Back in the 1940s, Coca-Cola was used to energise soldiers on the front lines. However, a Nazi fleet closed vital supply channels, resulting in many stoppages. The situation was becoming urgent, so a daring strategy was devised. Rather than circumventing a blockade, they opted to establish a new plant directly in Europe.
That is when the history of the Fanta logo began. Apple scraps and buttermilk were incorporated in the very first mixture! The name, on the other hand, was more appealing. What is the significance of the name? It’s really a contraction of “Fantasy,” which was used to assist engineers in running production.
Thus, “Fanta” first appeared as a logo in 1940, and the Fanta symbol history began in 1940. The earliest logo consisted just of the word, and it sufficed at the time. Only the third logo variant has any basic visual design. Those three orange patches represented both gas bubbles and oranges. The most amusing aspect here is that Fanta did not always taste orange!
Evolution of the old Fanta logo
The first logo modification worthy of notice was made in the 1990s. They eventually came up with a workable colour scheme. The brand was easily recognised due to the use of blue, orange, and green colours. The Fanta logo typeface was used, which was clean and concise. More modifications occurred with the arrival of the new millennium, although overarching brand identities remained unchanged.
History of the Fanta logo
The majority of design experiments were carried out in the recent decade. First and foremost, they changed the trim font. Jabberwub and Amoeba are the closest analogues. The bubble typeface, on the other hand, did not persist long. In 2017, the brand design saw a fresh round of substantial alterations.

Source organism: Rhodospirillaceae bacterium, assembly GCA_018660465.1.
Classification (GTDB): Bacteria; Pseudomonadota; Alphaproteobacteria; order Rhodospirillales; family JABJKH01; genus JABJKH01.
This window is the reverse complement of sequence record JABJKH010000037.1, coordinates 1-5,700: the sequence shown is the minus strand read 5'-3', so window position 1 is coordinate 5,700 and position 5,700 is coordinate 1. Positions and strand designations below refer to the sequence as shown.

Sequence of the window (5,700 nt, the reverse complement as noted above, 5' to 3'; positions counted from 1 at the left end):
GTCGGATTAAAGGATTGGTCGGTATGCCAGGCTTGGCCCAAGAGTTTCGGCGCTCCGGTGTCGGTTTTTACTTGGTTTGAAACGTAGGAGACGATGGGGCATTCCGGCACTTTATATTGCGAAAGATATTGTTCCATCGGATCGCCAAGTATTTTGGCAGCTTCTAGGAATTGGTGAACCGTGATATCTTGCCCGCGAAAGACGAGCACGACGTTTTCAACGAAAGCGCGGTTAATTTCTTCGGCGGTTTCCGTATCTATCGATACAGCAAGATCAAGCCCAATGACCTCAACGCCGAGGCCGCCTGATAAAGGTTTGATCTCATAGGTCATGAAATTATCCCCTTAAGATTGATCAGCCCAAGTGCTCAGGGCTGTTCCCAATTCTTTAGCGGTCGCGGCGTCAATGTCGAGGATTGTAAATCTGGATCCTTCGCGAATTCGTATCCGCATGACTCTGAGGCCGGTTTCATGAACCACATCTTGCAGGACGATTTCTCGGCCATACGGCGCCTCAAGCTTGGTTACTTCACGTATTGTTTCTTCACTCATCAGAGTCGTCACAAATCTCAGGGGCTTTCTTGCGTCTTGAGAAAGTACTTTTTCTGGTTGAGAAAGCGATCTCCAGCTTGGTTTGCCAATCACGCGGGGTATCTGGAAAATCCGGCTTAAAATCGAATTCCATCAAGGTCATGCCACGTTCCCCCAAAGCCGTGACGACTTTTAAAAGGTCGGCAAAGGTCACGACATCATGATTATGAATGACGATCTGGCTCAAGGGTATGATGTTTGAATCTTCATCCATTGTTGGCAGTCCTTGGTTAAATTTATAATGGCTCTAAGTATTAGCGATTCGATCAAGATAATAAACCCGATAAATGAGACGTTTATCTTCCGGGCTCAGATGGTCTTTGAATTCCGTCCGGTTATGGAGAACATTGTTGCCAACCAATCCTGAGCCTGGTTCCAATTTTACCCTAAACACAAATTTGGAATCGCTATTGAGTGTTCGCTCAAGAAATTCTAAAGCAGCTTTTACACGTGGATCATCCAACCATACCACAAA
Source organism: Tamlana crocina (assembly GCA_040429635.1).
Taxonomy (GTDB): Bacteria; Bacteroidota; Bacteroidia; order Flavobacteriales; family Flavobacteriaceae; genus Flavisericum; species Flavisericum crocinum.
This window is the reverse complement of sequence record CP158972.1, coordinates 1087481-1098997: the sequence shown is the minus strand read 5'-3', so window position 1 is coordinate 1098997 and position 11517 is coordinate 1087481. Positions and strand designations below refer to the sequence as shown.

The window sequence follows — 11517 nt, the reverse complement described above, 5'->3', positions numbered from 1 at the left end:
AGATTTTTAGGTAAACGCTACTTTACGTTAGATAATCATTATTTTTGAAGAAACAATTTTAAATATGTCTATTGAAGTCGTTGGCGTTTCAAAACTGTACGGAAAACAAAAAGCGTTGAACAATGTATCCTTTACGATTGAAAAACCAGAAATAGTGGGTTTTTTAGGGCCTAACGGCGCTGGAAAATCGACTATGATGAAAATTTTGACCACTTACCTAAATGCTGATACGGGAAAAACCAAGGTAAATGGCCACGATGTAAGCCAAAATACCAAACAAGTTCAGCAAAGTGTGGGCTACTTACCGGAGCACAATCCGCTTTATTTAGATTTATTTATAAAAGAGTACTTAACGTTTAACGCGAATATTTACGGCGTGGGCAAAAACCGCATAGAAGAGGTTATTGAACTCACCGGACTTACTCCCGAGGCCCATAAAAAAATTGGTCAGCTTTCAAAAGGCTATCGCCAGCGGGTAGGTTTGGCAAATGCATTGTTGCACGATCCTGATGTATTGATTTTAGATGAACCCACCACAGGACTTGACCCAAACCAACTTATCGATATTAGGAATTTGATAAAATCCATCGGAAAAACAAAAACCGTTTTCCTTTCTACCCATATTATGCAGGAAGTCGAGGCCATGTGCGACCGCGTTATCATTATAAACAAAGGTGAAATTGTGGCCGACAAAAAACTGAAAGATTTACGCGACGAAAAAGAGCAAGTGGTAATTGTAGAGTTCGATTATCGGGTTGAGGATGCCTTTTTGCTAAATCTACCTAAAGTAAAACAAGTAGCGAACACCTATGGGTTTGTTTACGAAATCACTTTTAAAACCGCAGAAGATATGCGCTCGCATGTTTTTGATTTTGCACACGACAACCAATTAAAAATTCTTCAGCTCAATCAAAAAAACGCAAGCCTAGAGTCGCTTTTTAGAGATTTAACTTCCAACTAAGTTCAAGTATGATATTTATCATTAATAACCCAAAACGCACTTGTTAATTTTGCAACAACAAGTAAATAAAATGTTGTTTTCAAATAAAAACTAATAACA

Meaning of the Fanta logo
The primary trademark hue is orange, which appears in practically all logo variations and is the foundation of a “sunny” drink. Orange is a yellow-red hue that represents energy and passion and is considered an energetic colour.
Font for the Fanta brand
Many things have changed, but the most visible difference is the form of the bottle. The bottle has morphed into a spiral and asymmetric shape. Perhaps it was meant to look like a freshly squeezed, juicy orange. The form gist, however, is not mirrored in the logo.
A sharp typeface was used in place of the rounded and bubbled one. Nonetheless, the typeface is a Fanta-exclusive design. The logo has also gotten more pointed. As a result, the only thing that the logo, typeface, and bottle have in common is most likely asymmetry.
The new Fanta logo has been met with scepticism by the crowd. According to some, the new design is overly twisted and irritating. And the bottle is shaped like spoilage. However, the age of the critics is far from the target market.